- -o list
Output only pages in list, which is a comma-separated list of inclusive page ranges; n means page n, m-n means every page between m and n, -n means every page up to n, and n- means every page from n on. troff stops processing and exits after formatting the last page enumerated in list.
- -r cnumeric-expression
- -r register=numeric-expression
Define roff register c or register as numeric-expression. c must be a one-character name; register can be of arbitrary length. Such register assignments happen before any macro file is loaded, including the startup file. Due to getopt_long(3) limitations, c cannot be, and register cannot contain, an equals sign, even though that is a valid character in a roff identifier.
Don't load troffrc and troffrc-end.
- -T dev
Prepare output for device dev. The default is ps; see groff(1).
Operate in unsafe mode, enabling the open, opena, pi, pso, and sy requests, which are disabled by default because they allow an untrusted input document to write to arbitrary file names and run arbitrary commands. This option also adds the current directory to the macro package search path; see the -m and -M options above.
- -w name
- -W name
Enable (-w) or inhibit (-W) warnings in category name. See section “Warnings” below.
Suppress formatted output.
Warning diagnostics emitted by troff are divided into named, numbered categories. The name associated with each warning category is used by the -w and -W options. Each category is also assigned a power of two; the sum of enabled category codes is used by the warn request and the .warn register. Warnings of each category are produced under the following circumstances.
- break 4
A filled output line could not be broken such that its length was less than the output line length \n[.l]. This category is enabled by default.
- char 1
No mounted font defines a glyph for the requested character. This category is enabled by default.
- color 524288
An undefined color name was selected, an attempt was made to define a color using an unrecognized color space, an invalid component in a color definition was encountered, or an attempt was made to redefine a default color.
- delim 8
The closing delimiter in an escape sequence was missing or mismatched.
- di 256
A di, da, box, or boxa request was invoked without an argument when there was no current diversion.
- el 16
The el request was encountered with no prior corresponding ie request.
- escape 32768
An unsupported escape sequence was encountered.
- file 1048576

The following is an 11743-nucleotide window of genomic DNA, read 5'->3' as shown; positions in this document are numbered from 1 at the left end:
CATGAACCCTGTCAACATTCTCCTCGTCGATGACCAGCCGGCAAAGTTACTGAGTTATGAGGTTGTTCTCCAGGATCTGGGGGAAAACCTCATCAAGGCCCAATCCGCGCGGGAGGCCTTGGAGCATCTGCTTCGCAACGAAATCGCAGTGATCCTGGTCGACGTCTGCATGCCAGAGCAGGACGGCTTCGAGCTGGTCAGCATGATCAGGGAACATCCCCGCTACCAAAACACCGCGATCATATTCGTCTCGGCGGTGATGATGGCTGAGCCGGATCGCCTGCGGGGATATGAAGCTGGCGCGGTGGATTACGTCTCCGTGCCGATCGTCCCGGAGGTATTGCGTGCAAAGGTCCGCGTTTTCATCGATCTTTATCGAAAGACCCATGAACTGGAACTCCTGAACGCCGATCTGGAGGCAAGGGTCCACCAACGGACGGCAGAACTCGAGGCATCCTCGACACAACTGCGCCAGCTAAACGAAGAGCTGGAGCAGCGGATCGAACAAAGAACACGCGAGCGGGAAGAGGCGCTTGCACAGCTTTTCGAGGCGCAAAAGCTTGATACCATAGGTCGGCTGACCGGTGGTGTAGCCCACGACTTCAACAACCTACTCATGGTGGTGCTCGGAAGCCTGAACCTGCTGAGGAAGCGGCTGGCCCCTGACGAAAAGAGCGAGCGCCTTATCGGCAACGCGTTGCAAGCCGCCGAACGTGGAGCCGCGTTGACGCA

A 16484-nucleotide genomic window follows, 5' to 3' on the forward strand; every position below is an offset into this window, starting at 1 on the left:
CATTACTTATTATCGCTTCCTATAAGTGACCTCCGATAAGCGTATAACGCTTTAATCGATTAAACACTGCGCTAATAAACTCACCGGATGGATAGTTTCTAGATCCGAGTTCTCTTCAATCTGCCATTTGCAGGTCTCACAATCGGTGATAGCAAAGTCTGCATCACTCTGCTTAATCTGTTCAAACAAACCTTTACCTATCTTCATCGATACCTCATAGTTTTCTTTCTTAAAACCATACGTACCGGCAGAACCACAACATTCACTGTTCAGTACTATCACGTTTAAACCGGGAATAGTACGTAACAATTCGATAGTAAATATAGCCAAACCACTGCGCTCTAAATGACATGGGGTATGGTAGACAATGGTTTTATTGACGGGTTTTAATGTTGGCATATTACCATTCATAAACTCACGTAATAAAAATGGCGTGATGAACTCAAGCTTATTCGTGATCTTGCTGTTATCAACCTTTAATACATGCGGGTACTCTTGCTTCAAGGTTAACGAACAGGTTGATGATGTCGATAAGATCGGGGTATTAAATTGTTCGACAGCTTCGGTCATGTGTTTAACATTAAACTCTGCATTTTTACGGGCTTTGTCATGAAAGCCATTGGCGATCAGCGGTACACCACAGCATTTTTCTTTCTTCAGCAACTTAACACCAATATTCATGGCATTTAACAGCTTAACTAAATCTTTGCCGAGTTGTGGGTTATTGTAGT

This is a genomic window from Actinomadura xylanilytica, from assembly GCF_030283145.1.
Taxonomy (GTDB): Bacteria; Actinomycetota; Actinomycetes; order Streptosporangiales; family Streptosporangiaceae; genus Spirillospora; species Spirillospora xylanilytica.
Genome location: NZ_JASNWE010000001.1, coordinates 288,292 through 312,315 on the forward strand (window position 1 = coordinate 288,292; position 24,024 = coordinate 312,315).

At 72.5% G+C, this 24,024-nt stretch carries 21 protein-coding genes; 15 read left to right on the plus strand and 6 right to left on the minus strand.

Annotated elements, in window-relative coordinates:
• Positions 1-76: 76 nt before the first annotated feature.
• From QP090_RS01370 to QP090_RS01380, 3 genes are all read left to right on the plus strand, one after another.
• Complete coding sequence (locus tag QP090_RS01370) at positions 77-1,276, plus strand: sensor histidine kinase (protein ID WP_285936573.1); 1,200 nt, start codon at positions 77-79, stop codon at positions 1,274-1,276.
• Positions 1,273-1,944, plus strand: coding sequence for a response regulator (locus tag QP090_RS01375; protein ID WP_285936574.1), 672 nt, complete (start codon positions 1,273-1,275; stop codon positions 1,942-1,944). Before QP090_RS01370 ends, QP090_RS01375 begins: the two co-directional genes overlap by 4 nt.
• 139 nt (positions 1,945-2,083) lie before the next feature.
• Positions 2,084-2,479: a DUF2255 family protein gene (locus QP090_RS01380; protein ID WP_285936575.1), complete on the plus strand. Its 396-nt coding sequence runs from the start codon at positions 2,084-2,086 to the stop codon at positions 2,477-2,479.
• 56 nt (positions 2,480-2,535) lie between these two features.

An attempt was made to load a file that does not exist. This category is enabled by default.
- font 131072
A non-existent font was selected, or the selection was ignored because a font selection escape sequence was used after the output line continuation escape sequence on an input line. This category is enabled by default.
- ig 262144
An invalid escape sequence occurred in input ignored using the ig request. This warning category diagnoses a condition that is an error when it occurs in non-ignored input.
- input 16384
An invalid character occurred on the input stream.
- mac 512
An undefined string, macro, or diversion was used. When such an object is dereferenced, an empty one of that name is automatically created. So, unless it is later deleted, at most one warning is given for each.
This warning is also emitted upon an attempt to move an unplanted trap macro. In such cases, the unplanted macro is not dereferenced, so it is not created if it does not exist.
- missing 8192
A request was invoked with a mandatory argument absent.
- number 2
An invalid numeric expression was encountered. This category is enabled by default.
- range 64
A numeric expression was out of range for its context.
- reg 1024
An undefined register was used. When an undefined register is dereferenced, it is automatically defined with a value of 0. So, unless it is later deleted, at most one warning is given for each.
- right-brace 4096
A right brace escape sequence \} was encountered where a number was expected.
- scale 32
A scaling unit inappropriate to its context was used in a numeric expression.
- space 65536
A space was missing between a request or macro and its argument. This warning is produced when an undefined name longer than two characters is encountered and the first two characters of the name constitute a defined name. No request is invoked, no macro called, and an empty macro is not defined. This category is enabled by default. It never occurs in compatibility mode.
- syntax 128